If you've studied marketing or spent any time hanging around marketing geeks, then you know something, probably quite a bit, about "consumer segmentation". It is one of the fundamental tools of modern marketing.
Segmentation is simply the process of dividing your potential customers into different groups, the notion being that it is easier and more effective to tailor an offering to a relatively small group of people with similar wants and needs than it is to try to mass-market something to the world. (It’s surprisingly difficult to sell worms to people who aren’t fishermen, gardeners, or practical jokers).
Segmenting our potential markets is something that we all do intuitively. We know that most products, or homes for that matter, are not going to appeal to everyone. So, we try to define in our minds the “perfect buyer”. Segmentation models are typically built around demographics (age, income, gender…), psychographics (lifestyle, personality, values…), geography (city, neighborhood, zip code…), and other personal attributes.
It is common to see people segmenting their potential customers based on things like gender and zip code, in part because it is easy to get this information, and get it in a form that can be immediately put to use. There are more than a few list brokers who will sell or rent you a list of women 55 and older who live in zip code 90210.
The big question when looking at segmentation is: Are the segments and the attributes that define them really distinct and useful IN THE CONTEXT OF YOUR OFFERING? A good segmentation model should be based on sound data, give you a sense of what the key purchase criteria for each segment are likely to be, and by extension how best to communicate with them.
Income and net worth are common attributes in segmentation models. Everybody wants a piece of the folks with the fat wallets, and understandably so. Robert Frank, the author of Richistan, the popular book on the affluent, divides the wealthy into three main groups (based on net worth):
- Lower Richistan: $1-$10 million
- Middle Richistan: $10-$100 million
- Upper Richistan: $100 million-$1 billion
Segmentation by net worth or income is an obvious approach. It is particularly useful for qualifying potential purchasers and looking at potential market size, but it isn’t always as useful as one might think in a working segmentation model. The reason is simple. While the groups affluent may be economically homogeneous, when it comes to the decision to buy or not buy a particular good or service, they can be very different and in fact have more in common with those outside their group than those within.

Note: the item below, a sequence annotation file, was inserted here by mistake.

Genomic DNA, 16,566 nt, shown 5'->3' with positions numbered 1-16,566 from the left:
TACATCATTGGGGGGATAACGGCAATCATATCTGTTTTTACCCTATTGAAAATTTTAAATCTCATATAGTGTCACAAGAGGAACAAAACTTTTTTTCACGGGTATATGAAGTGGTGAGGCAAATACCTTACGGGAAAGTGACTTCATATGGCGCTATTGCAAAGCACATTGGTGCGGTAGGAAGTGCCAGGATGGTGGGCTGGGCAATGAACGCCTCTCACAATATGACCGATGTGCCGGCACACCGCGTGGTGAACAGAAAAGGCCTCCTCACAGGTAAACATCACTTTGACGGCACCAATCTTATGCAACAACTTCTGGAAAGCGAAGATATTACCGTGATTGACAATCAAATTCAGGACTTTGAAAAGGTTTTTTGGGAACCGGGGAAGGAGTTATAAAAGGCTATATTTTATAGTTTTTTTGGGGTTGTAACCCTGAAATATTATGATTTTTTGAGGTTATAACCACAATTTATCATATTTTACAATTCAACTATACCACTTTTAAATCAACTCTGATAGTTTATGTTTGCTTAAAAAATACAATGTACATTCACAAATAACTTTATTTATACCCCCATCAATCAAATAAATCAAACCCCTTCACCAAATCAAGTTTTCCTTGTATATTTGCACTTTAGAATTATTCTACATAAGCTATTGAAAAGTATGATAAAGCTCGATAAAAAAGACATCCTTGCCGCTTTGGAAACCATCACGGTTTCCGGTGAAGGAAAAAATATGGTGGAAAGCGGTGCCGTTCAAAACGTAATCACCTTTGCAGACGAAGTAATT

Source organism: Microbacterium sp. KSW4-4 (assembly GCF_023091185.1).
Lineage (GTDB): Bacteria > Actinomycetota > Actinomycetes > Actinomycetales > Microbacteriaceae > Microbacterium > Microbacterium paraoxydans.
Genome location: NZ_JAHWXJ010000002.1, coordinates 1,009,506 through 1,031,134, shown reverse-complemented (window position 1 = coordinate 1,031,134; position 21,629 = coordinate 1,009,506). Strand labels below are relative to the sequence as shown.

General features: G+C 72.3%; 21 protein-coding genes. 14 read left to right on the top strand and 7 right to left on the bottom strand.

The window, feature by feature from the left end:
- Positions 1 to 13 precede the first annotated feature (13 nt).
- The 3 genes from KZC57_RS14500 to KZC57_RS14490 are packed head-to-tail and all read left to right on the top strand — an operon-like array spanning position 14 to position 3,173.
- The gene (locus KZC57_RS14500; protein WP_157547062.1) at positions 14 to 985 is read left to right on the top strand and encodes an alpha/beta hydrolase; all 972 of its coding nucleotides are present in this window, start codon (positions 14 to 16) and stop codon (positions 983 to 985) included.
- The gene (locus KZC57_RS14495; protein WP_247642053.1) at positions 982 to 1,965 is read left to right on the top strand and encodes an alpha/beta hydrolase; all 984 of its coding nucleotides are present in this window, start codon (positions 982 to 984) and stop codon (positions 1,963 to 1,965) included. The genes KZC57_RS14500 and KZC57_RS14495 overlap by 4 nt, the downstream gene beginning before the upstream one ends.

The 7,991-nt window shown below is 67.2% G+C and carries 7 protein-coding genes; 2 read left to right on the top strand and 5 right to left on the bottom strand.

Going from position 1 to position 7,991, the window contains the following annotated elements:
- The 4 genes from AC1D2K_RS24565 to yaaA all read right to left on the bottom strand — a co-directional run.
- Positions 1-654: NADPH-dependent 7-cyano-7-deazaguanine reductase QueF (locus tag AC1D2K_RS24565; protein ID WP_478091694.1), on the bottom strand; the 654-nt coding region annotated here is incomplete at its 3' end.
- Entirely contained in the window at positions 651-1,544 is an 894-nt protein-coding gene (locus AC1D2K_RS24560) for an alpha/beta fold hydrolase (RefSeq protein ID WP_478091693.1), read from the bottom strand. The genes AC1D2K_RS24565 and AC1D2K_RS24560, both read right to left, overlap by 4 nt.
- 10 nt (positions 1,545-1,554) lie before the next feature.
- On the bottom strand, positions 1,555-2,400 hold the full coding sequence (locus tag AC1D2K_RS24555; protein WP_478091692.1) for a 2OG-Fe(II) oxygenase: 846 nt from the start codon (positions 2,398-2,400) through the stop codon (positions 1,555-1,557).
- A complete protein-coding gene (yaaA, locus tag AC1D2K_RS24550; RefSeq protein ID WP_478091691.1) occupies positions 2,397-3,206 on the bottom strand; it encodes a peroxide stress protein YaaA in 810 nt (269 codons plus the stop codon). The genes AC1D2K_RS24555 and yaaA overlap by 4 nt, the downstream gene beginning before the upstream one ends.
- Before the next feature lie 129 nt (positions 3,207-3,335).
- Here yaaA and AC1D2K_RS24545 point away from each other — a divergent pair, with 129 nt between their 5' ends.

Let’s take the new Apple iPhone as an example. While the members of all of the Richistani groups can obviously afford a $600 mobile phone, it is unlikely that the Lower, Middle, and Upper Richistanis who have purchased iPhones have done so for reasons related to their net worth. It is much more likely that they share some common “needs” completely unrelated to net worth, and they have purchased the iPhone in an attempt to satisfy those needs. When it comes to the factors that influence iPhone purchase, these Lower, Middle and Upper Richistanis have more in common with each other than they do with their peers who share the same net worth.
The same is true with luxury homes. While income and net worth are qualifying factors in terms of ability to purchase, they may or may not have any bearing on the desire to purchase, or actual purchase criteria.
If that’s the case then how should we segment the affluent? Every year, companies spend millions of dollars on research and analysis in attempts to find better ways to answer this question. Estee Lauder, Forbes, deBoulle, and Maybach (Daimler Chrysler) have all turned to Premium Knowledge Group (PKG) for insight. As we've noted in previous articles and posts, we have too.
PKG has conducted perhaps the most rigorous and comprehensive research on the affluent available, and based on this research, has developed a unique segmentation model. Their Affluent LifeStyle™ Marketing model identifies six distinct (statistically significant) segments among the affluent, each unique in terms of priorities, motivations, and preferences (but notably, not income levels).
The six Affluent LifeStyles are:
Previous article on Unmistakable vs. Understated affluents.
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